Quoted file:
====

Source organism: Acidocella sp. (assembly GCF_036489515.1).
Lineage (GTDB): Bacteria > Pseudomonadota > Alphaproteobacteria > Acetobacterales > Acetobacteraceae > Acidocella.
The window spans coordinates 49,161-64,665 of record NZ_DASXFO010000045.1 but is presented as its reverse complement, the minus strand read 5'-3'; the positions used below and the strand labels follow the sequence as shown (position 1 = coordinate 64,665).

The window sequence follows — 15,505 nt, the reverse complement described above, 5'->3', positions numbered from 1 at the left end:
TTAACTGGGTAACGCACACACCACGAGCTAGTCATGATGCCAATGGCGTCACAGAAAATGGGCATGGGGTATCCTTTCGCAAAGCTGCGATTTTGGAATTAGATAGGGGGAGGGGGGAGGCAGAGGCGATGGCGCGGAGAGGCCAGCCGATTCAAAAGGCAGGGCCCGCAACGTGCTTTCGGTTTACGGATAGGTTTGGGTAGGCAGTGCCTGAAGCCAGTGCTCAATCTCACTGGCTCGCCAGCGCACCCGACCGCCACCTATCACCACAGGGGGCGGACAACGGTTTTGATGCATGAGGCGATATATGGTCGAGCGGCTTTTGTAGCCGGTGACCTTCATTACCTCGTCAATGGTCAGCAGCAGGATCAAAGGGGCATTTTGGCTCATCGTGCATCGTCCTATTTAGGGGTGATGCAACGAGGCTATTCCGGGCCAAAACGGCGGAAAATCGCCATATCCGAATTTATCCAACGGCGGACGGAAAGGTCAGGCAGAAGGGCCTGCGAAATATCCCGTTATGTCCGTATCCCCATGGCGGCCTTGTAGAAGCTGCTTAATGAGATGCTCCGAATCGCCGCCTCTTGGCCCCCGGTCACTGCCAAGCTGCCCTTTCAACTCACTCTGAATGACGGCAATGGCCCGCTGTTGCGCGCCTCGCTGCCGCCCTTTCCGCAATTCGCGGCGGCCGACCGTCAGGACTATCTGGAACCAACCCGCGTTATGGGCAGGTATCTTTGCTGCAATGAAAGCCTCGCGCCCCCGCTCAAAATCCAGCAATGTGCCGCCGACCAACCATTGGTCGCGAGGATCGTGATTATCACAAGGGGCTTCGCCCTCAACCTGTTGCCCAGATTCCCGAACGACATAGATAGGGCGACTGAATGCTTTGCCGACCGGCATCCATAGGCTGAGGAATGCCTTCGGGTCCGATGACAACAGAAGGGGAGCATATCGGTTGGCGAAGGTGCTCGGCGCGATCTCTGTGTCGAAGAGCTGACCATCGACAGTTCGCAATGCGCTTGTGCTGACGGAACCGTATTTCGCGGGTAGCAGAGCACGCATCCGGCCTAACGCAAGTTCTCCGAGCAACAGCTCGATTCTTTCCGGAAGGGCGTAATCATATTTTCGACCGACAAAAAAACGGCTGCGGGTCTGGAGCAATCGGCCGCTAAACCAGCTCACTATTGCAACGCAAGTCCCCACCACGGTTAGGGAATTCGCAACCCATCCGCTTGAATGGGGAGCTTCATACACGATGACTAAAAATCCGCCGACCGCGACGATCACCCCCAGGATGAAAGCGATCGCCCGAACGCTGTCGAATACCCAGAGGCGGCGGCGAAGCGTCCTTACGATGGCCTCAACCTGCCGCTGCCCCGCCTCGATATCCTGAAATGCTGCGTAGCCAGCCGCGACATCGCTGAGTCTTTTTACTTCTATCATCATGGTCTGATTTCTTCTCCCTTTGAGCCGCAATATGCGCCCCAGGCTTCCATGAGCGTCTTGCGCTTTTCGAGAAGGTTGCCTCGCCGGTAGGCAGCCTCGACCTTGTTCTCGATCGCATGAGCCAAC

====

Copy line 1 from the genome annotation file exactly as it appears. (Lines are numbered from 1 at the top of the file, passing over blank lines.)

Source organism: Acidocella sp. (assembly GCF_036489515.1).